Pick up a newspaper on any given day and you’d be forgiven for thinking that the world was in anarchy. Terrorist attacks, civil wars, earthquakes and other natural disasters dominate the front pages. Election season in the U.S. brings with it a different set of concerns. The Zika virus is beginning to spread across the Americas.
From the perspective of natural resources firms, unrest in the Arab world, ongoing political issues in Africa and Latin America and the collapse in global commodity prices over the last year and a half make for a potent cocktail. And sometimes it feels like it is harder than ever to forecast risk. The so-called “Arab Spring” uprisings, and other upheavals in the Middle East are a constant reminder that even the best analysts don’t always see major events coming, and even after they were well underway, nobody was able to predict the breadth and depth of contagion in the region. The subsequent power vacuum has now contributed to a full blown war in Syria and Yemen and on-going political upheaval in Libya.
When we polled C-suite executives at major natural resource firms earlier this year about the risks they were most worried about, they told us that geopolitics remained a major point of concern. But the risks that concerned our clients in oil and gas, metals and mining and other natural resources sub-sectors are a little more nuanced than a simple a fear of terrorist attack.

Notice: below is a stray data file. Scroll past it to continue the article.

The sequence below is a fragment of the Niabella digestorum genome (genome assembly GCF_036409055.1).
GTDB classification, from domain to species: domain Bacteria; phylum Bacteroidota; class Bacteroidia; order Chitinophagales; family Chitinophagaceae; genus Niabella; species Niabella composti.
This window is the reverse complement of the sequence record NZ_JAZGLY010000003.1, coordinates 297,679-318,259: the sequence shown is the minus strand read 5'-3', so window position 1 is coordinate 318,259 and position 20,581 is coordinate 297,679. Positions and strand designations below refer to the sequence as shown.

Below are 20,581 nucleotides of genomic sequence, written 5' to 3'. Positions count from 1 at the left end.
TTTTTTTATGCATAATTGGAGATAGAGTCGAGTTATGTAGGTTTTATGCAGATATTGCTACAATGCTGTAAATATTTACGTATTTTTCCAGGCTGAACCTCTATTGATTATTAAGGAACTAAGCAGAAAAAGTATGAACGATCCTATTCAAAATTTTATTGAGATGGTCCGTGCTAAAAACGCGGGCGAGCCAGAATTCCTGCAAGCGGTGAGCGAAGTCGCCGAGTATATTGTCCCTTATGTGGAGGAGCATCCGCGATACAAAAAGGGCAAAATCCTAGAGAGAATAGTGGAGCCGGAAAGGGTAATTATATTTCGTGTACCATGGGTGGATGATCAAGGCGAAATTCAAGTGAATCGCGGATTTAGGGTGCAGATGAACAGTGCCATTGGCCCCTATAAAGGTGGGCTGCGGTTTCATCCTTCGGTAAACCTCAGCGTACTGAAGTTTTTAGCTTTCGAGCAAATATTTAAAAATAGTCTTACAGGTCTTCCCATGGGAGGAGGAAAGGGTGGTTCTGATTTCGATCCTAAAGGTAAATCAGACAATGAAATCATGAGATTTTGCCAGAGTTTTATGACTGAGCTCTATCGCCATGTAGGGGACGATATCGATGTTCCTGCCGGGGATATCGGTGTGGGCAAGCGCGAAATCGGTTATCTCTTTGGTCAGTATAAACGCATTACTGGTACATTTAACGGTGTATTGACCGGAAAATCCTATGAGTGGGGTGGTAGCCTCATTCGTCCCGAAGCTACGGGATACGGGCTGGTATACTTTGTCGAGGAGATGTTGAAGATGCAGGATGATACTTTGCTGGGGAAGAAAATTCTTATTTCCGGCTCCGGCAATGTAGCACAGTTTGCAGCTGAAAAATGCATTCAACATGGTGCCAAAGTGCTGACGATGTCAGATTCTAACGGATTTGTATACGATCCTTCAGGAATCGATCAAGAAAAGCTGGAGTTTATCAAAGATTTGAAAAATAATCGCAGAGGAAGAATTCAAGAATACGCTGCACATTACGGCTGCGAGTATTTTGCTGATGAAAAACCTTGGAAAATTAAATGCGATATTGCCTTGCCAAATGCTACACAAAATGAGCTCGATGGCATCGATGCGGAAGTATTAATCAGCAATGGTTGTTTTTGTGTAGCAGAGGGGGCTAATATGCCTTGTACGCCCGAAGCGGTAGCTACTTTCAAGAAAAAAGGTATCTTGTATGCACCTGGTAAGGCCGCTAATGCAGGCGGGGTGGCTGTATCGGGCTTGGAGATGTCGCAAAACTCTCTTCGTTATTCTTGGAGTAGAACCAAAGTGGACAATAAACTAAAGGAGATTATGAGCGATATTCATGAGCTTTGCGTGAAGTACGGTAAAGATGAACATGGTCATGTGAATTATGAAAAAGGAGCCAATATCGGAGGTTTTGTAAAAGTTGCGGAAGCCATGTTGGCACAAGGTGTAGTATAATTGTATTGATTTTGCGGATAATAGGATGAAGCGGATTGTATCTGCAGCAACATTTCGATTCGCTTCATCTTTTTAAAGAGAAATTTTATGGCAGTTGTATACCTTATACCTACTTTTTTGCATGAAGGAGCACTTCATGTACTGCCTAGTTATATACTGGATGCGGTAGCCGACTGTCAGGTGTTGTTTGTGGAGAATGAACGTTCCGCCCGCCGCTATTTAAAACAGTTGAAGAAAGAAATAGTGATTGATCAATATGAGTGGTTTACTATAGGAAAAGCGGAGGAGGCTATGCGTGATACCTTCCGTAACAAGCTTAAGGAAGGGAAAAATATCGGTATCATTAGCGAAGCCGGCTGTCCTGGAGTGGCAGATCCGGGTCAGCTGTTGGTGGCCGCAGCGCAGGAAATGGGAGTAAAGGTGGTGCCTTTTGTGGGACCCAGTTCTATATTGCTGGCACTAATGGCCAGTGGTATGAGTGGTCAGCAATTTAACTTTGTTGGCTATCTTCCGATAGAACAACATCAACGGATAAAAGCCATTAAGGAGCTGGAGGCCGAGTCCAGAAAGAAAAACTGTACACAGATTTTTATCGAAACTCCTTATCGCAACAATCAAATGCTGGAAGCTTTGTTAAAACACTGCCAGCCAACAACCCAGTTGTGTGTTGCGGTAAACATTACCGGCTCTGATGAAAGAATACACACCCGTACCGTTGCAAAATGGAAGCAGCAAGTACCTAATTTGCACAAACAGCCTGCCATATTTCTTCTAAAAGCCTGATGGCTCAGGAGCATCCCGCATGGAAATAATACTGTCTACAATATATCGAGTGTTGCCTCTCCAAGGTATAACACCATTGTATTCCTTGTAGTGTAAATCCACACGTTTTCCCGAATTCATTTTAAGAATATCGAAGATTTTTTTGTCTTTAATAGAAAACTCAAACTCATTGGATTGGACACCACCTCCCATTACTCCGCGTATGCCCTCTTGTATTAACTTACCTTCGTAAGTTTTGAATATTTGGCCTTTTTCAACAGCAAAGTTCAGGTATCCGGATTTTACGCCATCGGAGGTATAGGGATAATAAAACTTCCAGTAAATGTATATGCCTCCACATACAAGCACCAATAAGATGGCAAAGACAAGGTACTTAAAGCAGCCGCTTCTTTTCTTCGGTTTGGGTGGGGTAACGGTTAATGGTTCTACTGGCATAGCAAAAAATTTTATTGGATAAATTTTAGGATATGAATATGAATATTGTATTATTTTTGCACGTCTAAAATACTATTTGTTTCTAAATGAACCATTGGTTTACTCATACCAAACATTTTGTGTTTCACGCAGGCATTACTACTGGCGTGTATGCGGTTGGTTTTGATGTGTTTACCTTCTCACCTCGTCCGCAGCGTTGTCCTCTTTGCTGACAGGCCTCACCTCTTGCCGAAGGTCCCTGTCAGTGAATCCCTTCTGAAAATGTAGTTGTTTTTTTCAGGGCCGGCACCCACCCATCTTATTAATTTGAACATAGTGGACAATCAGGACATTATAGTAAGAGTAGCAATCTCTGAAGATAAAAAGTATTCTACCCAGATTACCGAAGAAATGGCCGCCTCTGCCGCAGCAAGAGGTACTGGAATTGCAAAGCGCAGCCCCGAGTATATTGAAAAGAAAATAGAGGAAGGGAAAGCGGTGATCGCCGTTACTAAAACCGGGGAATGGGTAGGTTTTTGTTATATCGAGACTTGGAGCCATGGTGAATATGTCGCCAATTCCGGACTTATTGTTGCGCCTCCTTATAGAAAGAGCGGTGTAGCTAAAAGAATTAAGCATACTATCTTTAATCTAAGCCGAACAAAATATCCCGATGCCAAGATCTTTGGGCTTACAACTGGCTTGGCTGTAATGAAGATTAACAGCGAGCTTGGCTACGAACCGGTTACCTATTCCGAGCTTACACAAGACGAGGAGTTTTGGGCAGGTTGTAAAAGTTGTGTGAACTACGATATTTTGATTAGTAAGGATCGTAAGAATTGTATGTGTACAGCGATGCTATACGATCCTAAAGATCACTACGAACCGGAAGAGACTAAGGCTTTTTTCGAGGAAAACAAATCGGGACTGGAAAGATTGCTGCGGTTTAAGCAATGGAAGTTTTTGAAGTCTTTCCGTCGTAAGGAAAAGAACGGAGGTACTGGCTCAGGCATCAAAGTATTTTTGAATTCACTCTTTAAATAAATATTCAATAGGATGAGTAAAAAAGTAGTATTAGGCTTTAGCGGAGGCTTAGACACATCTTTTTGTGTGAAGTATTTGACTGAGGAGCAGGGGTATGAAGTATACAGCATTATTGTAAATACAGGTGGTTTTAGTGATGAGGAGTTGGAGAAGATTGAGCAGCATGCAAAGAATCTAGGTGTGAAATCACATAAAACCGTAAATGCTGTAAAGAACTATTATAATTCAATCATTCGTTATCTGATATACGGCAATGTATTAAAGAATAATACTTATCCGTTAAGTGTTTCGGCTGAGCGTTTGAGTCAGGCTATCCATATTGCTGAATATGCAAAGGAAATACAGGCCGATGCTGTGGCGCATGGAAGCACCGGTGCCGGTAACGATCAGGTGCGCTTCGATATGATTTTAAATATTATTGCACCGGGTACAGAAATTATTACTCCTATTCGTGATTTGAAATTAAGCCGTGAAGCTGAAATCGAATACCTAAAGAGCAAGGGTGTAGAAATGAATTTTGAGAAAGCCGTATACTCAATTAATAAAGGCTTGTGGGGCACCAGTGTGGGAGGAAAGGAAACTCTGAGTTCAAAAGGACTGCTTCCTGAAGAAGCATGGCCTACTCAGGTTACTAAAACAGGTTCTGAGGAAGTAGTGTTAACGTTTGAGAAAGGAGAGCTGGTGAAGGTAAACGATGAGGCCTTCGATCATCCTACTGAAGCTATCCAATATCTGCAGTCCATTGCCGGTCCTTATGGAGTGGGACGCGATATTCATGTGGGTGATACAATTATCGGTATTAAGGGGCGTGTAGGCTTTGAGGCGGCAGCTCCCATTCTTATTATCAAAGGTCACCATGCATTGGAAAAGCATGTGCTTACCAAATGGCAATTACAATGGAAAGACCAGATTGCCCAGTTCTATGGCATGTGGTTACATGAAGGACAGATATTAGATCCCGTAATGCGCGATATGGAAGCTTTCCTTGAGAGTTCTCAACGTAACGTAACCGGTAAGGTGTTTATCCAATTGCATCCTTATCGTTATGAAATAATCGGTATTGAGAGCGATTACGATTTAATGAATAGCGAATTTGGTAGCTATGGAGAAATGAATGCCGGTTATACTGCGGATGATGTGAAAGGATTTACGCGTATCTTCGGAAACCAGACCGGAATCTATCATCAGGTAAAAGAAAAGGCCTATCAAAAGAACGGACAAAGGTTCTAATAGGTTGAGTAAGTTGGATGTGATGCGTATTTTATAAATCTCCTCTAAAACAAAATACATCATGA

Risk of expropriation
In fact, with low commodity prices weighing on the budgets of governments of less stable countries who have relied on hard currency from oil, gas, metals and mining, many firms are most concerned about the risk of expropriation – something that, drilling deeper, the Natural Resources Index marks as one of the biggest geopolitical risks firms face.
For the moment, we are unlikely to witness outright expropriation – most governments are savvy enough to understand that simply taking over private firms’ assets doesn’t exactly encourage foreign direct investment – but rather what is often referred to as “creeping expropriation”. This is a more insidious form of government interference which may include the imposition of a burden tax regime on projects and firms or a demand that joint venture agreements be reworked to give the state partner a larger slice of the pie.
The problem for C-suite executives is that while there is a suite of options for expropriation insurance, creeping expropriation is arguably much harder to hedge against. By the time firms are able to claim on a policy, they have to be able to demonstrate that the new terms have made the project economically unviable – not straightforward. But if the current trend continues, demand for these types of coverages will inevitably rise.